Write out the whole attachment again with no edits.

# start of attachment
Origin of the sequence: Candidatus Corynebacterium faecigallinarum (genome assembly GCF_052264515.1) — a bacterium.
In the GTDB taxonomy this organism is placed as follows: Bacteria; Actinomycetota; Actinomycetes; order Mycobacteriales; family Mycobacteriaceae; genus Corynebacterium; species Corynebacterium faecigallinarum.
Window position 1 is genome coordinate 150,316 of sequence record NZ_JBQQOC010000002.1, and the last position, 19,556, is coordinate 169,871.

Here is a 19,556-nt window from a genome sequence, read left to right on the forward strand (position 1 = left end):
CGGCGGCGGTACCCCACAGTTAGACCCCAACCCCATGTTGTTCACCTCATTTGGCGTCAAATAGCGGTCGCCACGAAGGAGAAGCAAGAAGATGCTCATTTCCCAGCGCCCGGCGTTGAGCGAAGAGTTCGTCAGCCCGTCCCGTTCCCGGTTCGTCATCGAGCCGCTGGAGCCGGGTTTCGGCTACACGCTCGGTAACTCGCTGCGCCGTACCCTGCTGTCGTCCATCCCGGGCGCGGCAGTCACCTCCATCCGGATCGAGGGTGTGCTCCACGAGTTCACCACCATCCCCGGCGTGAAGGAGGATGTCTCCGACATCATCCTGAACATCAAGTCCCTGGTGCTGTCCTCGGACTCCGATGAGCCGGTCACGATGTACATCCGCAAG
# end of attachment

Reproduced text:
Origin of the sequence: Candidatus Corynebacterium faecigallinarum (genome assembly GCF_052264515.1) — a bacterium.
In the GTDB taxonomy this organism is placed as follows: Bacteria; Actinomycetota; Actinomycetes; order Mycobacteriales; family Mycobacteriaceae; genus Corynebacterium; species Corynebacterium faecigallinarum.
Window position 1 is genome coordinate 150,316 of sequence record NZ_JBQQOC010000002.1, and the last position, 19,556, is coordinate 169,871.

Here is a 19,556-nt window from a genome sequence, read left to right on the forward strand (position 1 = left end):
CGGCGGCGGTACCCCACAGTTAGACCCCAACCCCATGTTGTTCACCTCATTTGGCGTCAAATAGCGGTCGCCACGAAGGAGAAGCAAGAAGATGCTCATTTCCCAGCGCCCGGCGTTGAGCGAAGAGTTCGTCAGCCCGTCCCGTTCCCGGTTCGTCATCGAGCCGCTGGAGCCGGGTTTCGGCTACACGCTCGGTAACTCGCTGCGCCGTACCCTGCTGTCGTCCATCCCGGGCGCGGCAGTCACCTCCATCCGGATCGAGGGTGTGCTCCACGAGTTCACCACCATCCCCGGCGTGAAGGAGGATGTCTCCGACATCATCCTGAACATCAAGTCCCTGGTGCTGTCCTCGGACTCCGATGAGCCGGTCACGATGTACATCCGCAAG